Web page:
Gastroesophageal reflux disease (GERD) is a chronic condition characterized by the recurrent regurgitation of acidic stomach contents into the esophagus, and/or more proximally, due to a decrease in tone or inappropriate relaxation of the lower esophageal sphincter. GERD has been estimated to occur in 20% of the population of high-income countries. This condition may be diagnosed in association with classical symptoms or following recognition of GERD-related complications.
Symptoms of GERD may be limited to the esophagus and GI tract (typical GERD) and/or may be extra-esophageal
Will occur with or rarely without typical GERD symptoms | Silent GERD is an unlikely diagnosis
Note: Population studies suggest that there is an inverse relationship between H. pylori and GERD | Hypothesis is that H. pylori may associated with decreased acid production and eradication of the pathogen may exacerbate GERD due to increased risk of esophagitis
Medication: Proton Pump Inhibitors (PPIs)
Note: Monitor patient response | If symptoms persist or there is weight loss after initial treatment refer to GI for further evaluation | Further evaluation may include manometric testing or endoscopy | Weight loss, dysphagia or bleeding may suggest malignancy
Get Guideline Alerts Direct to Your Phone
Please log in to ObGFirst to access the 2T US Atlas
OBG Project CME requires a modern web browser (Internet Explorer 10+, Mozilla Firefox, Apple Safari, Google Chrome, Microsoft Edge). Certain educational activities may require additional software to view multimedia, presentation, or printable versions of their content. These activities will be marked as such and will provide links to the required software. That software may be: Adobe Flash, Apple QuickTime, Adobe Acrobat, Microsoft PowerPoint, Windows Media Player, or Real Networks Real One Player.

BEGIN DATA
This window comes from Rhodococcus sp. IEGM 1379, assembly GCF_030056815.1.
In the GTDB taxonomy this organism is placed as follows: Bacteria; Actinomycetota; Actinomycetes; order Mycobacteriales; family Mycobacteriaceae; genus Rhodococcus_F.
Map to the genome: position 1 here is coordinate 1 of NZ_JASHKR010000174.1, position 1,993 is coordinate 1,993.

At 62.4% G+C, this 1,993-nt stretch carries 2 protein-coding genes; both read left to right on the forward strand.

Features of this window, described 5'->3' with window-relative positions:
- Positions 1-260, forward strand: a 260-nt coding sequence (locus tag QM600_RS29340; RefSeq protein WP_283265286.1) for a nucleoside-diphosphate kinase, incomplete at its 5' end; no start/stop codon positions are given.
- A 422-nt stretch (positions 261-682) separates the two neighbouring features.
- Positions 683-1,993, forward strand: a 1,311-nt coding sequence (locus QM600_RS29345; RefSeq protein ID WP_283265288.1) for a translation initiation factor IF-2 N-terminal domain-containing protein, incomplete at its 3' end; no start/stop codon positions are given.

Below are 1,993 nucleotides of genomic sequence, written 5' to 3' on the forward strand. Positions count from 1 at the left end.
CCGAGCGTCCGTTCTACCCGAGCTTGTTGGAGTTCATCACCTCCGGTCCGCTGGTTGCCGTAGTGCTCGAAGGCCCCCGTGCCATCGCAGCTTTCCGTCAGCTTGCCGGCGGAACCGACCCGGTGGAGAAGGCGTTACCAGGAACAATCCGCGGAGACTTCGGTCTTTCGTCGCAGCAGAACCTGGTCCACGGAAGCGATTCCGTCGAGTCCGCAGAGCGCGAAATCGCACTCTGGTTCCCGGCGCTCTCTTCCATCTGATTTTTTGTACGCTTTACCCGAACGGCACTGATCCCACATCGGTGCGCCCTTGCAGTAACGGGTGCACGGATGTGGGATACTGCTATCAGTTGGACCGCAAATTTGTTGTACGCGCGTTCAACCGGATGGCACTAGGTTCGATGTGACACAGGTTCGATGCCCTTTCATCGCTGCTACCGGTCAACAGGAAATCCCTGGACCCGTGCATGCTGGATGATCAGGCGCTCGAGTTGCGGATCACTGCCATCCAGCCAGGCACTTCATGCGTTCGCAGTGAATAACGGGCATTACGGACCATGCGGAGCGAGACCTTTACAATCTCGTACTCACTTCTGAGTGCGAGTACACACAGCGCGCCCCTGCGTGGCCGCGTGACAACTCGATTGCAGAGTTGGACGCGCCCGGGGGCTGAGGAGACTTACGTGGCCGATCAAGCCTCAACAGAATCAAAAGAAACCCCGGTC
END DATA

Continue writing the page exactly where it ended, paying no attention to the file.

This educational activity may contain discussion of published and/or investigational uses of agents that are not indicated by the FDA. The planners of this activity do not recommend the use of any agent outside of the labeled indications.
The opinions expressed in the educational activity are those of the faculty and do not necessarily represent the views of the planners. Please refer to the official prescribing information for each product for discussion of approved indications, contraindications, and warnings.
Participants have an implied responsibility to use the newly acquired information to enhance patient outcomes and their own professional development. The information
presented in this activity is not meant to serve as a guideline for patient management. Any procedures, medications, or other courses of diagnosis or treatment discussed or suggested in this activity should not be used by clinicians without evaluation of their patient’s conditions and possible contraindications and/or dangers in use, review of any applicable manufacturer’s product information, and comparison with recommendations of other authorities.
One of the benefits of an ObGFirst subscription is the ability to earn CME/CE credits from the ObG entries you read. Tap the button to learn more about ObGFirst
You are now leaving the ObG website and on your way to PRIORITY at UCSF, an independent website. Therefore, we are not responsible for the content or availability of this site